Despite the progressive decrease observed in the past fifty years, gastric cancer (GC) is the fourth of the world rankings incidence of various types of cancer and is the second as a cause of cancer-related death. There is distinct geographical variation in gastric cancer incidence with the highest rates reported from Japan, Korea and Eastern Asia. Other high incidence areas are Eastern Europe and parts of Latin America, while Western Europe, Africa, Australia and the US generally have low incidence rates. In the last decade there has been a downward trend in the incidence and mortality from this cancer. The reasons are to be found in the improvement of food both as regards its preservation procedures and the variability in the diet and for the decrease of infection by Helicobacter pylori (H. pylori). H. pylori infection is strongly associated with risk for stomach cancer. Likely, this association is supported by the strong link between this bacterium infections and precancerous lesions, including chronic atrophic gastritis and dysplasia. The development of gastric cancer is characterized by multistage process in which several alterations of genetic and epigenetic nature accumulate. These alterations are mainly related to abnormalities of growth factors and receptors, DNA mismatch repair genes, angiogenic factors, transcription factors, adaptor proteins, cell cycle regulators, and many other macromolecular cell components. All these abnormalities identify from one side the molecular and biological aspect of gastric cancer cells and from the other might suggest possible strategies for therapeutic intervention.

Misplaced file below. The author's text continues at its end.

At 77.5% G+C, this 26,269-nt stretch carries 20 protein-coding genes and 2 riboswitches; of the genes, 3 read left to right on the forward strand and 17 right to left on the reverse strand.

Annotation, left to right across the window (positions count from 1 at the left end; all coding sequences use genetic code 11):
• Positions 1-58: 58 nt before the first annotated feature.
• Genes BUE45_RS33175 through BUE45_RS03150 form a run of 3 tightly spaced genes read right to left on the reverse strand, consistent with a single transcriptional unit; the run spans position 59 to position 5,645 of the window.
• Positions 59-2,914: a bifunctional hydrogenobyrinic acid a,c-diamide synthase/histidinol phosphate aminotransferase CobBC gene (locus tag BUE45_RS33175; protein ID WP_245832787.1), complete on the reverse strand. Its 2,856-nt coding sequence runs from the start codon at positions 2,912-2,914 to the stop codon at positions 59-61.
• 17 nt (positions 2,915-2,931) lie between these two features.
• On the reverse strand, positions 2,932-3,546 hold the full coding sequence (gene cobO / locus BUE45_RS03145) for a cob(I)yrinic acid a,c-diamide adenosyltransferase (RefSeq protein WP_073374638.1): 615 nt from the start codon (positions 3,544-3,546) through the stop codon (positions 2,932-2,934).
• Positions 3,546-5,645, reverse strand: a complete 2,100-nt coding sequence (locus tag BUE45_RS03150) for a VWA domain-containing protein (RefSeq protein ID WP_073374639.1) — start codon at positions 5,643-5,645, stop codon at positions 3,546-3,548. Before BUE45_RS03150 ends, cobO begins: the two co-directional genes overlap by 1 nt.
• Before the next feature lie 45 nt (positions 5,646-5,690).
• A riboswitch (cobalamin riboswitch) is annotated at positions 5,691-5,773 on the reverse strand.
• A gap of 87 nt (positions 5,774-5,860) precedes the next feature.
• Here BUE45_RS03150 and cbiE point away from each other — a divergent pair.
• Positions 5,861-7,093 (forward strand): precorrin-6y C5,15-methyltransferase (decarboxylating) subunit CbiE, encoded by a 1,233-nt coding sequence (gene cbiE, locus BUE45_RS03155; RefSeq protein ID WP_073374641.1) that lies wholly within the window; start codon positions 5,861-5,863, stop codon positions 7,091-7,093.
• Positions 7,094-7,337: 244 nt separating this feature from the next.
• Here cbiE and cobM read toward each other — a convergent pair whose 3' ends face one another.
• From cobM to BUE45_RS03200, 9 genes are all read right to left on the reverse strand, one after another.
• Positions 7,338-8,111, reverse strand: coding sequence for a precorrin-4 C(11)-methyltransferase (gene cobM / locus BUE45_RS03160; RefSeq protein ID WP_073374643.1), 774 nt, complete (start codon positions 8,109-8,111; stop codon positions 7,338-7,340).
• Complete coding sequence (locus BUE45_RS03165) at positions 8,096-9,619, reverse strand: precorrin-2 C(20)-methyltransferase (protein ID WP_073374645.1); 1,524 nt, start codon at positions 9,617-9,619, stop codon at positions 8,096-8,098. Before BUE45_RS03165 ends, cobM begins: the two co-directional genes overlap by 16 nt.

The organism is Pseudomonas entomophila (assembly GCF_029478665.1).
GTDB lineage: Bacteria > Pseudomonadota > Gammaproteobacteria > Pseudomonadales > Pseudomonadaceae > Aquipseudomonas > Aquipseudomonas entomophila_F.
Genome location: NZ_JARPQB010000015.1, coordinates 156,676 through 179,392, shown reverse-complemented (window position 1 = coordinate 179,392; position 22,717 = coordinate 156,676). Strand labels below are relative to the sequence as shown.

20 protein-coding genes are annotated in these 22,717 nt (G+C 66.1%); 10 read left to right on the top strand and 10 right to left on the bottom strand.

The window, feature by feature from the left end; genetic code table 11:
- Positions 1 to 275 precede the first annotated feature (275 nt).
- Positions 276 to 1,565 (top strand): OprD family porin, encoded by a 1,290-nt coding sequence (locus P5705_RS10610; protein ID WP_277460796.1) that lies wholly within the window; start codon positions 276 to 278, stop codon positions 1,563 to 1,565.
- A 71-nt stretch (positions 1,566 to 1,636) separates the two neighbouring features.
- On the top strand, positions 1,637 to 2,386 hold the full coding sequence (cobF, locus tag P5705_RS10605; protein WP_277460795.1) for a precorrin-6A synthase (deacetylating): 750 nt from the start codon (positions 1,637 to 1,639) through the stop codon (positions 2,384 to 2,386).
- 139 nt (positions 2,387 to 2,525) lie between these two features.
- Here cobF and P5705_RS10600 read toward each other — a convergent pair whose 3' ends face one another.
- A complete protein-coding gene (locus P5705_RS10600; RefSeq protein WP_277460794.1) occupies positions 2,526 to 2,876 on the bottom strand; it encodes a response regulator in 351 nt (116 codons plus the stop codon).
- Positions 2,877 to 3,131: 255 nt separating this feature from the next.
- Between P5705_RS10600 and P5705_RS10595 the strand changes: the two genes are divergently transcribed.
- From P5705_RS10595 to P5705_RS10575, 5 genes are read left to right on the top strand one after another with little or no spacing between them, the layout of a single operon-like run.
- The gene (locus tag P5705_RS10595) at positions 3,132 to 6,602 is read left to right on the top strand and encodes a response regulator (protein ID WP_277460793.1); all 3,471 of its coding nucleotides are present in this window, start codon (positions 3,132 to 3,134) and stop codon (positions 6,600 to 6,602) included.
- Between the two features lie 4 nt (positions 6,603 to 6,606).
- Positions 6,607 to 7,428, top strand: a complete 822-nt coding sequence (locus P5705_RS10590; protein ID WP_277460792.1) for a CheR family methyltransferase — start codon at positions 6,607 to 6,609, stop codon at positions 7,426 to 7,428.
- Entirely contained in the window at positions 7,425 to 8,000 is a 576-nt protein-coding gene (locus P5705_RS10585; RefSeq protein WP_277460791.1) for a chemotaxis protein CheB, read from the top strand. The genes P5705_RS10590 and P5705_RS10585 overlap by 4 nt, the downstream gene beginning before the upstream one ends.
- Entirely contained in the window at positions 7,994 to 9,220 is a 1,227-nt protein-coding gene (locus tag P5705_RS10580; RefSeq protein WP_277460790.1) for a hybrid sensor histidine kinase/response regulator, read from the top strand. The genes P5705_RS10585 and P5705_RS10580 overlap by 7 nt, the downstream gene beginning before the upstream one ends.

Gastric Cancer: Molecular Pathology State / Altieri, Filomena; Arcari, Paolo; Rippa, Emilia. - ELETTRONICO. - (2012), pp. 241-260. [10.5772/53757]